Statement of CFA on Renewal of the Federal Terrorism Insurance Program
Washington, D.C. (May 12, 2014) – The Consumer Federation of America (CFA) continues to believe that great skepticism is warranted about the need to renew the Terrorism Risk Insurance Act (TRIA).
- The private sector covers the entire terrorism risk facing all but nine cities. Only large commercial buildings, and their insurers, in New York, Washington DC, Chicago, and San Francisco benefit significantly from the program.
- The Congressional Budget Office has estimated that, from 2008 to 2012, insurers and policyholders received $3.1 billion in subsidies with an additional $3.3 billion projected through 2017. These subsidies occur because the federal reinsurance program in TRIA charges no premiums, unlike programs in countries including Australia, the United Kingdom, France, and Germany.
- Property/casualty insurers can afford to insure these risks without TRIA. Their current surplus is $653 billion, dwarfing the $24 billion, in 2014 prices, of after-tax insurer losses from 9/11. A safe industry leverage ratio (net earned premiums divided by surplus) is considered to be 150 percent or less but is at an ultra-safe 74 percent today. The industry is overcapitalized.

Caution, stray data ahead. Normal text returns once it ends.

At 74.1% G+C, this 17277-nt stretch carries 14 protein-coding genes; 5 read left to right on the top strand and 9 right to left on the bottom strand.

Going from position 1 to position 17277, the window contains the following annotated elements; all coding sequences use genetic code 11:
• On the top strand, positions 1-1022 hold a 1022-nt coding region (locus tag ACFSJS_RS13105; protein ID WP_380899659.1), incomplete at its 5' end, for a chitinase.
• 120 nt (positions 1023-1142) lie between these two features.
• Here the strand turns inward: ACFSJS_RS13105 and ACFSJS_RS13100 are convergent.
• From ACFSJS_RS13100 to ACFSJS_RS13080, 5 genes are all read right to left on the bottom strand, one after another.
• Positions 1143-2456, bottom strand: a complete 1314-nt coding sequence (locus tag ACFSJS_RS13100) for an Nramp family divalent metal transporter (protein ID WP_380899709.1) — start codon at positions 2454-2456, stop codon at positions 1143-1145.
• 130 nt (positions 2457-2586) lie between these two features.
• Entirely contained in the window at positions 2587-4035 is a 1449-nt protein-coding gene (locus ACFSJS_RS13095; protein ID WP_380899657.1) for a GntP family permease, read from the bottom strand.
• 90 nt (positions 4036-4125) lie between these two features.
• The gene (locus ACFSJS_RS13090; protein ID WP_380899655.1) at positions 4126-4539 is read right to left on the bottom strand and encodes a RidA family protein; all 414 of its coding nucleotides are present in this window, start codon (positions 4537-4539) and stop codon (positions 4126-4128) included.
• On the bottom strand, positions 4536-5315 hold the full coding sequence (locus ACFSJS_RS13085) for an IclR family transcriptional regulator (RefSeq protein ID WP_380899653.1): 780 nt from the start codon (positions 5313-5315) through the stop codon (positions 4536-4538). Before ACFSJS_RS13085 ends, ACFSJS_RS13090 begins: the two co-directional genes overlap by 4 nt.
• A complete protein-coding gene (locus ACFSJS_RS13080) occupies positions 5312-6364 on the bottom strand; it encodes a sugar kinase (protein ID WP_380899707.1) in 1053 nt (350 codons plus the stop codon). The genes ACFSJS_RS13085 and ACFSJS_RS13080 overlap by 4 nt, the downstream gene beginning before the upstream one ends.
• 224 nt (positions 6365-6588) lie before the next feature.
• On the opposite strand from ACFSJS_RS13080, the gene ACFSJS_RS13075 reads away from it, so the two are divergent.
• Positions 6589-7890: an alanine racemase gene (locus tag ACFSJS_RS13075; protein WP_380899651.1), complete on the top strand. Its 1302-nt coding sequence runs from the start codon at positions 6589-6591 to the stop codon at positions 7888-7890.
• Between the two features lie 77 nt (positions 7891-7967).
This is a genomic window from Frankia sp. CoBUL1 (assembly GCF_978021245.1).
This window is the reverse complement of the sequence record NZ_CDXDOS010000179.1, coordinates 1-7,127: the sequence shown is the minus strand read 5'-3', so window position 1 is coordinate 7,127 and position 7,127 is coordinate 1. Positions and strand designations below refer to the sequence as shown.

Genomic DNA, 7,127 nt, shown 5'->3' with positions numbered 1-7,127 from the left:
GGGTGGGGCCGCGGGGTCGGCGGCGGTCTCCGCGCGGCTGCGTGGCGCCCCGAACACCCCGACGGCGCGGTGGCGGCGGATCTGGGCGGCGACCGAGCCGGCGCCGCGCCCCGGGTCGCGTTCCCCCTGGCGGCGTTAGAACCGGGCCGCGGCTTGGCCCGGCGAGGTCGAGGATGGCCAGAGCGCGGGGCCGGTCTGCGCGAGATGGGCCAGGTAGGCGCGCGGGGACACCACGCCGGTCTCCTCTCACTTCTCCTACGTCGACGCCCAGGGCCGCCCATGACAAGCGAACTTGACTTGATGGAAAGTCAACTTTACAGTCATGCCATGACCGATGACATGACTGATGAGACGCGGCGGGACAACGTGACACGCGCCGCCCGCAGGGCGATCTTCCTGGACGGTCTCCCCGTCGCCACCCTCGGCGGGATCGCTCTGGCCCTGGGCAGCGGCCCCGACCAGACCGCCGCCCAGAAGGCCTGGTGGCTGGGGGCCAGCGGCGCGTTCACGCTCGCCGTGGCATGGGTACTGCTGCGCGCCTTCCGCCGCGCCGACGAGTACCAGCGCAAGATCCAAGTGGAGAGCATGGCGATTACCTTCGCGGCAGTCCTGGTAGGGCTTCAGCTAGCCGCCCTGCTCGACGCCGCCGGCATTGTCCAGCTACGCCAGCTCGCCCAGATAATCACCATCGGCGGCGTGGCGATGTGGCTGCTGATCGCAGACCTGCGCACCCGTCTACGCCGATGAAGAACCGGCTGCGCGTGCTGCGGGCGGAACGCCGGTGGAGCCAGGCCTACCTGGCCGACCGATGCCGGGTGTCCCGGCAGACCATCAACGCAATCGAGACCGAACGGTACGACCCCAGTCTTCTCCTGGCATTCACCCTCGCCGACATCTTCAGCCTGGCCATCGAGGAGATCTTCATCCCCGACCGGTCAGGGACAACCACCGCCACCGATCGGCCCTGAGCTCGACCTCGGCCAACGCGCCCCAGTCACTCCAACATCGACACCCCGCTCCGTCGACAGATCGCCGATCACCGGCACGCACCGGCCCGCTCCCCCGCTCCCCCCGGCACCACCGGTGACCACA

- The 2010 report of the President’s Working Group on Market Conditions indicated that the existence of TRIA negatively affected the development of a more robust private terrorism insurance market.
If TRIA were discontinued, insurers would certainly raise prices on terrorism insurance coverage, perhaps significantly, on the large commercial buildings in the four high-risk cities. As in other insurance markets with changing risks, policyholders should be expected to pay higher prices. But on the chance that these price increases would be exorbitant and highly damaging, Congress should consider helping mitigate the rising costs by considering steps such as the following.
- Subsidizing a portion of the price increases.
- Asking the Federal Insurance Office to monitor any price increases and report back to Congress on increases that are exorbitant and damaging. Congress would then have specific information allowing it to craft a more targeted and appropriate risk-based program to provide assistance if it so chose.
- Urging states with at-risk cities to also monitor the price increases and take action to check any increases that are unwarranted.
The U.S. Senate is considering legislation (S. 2244) which recognizes that current subsidies to insurers and their policyholders are excessive. It raises the insurer co-pay by one percent a year for five years and increases the federal recoupment by $2 billion a year for five years. While CFA believes that this federal backstop should be reduced even more aggressively, we commend the bipartisan sponsors of this legislation. We urge the House to take up a similar and even stronger approach and address the inefficiencies and unwarranted subsidies of the current system.
Contact: J. Robert Hunter (703) 528-0062
The Consumer Federation of America is an association of more than 250 nonprofit consumer groups that was established in 1968 to advance the consumer interest through research, advocacy, and education.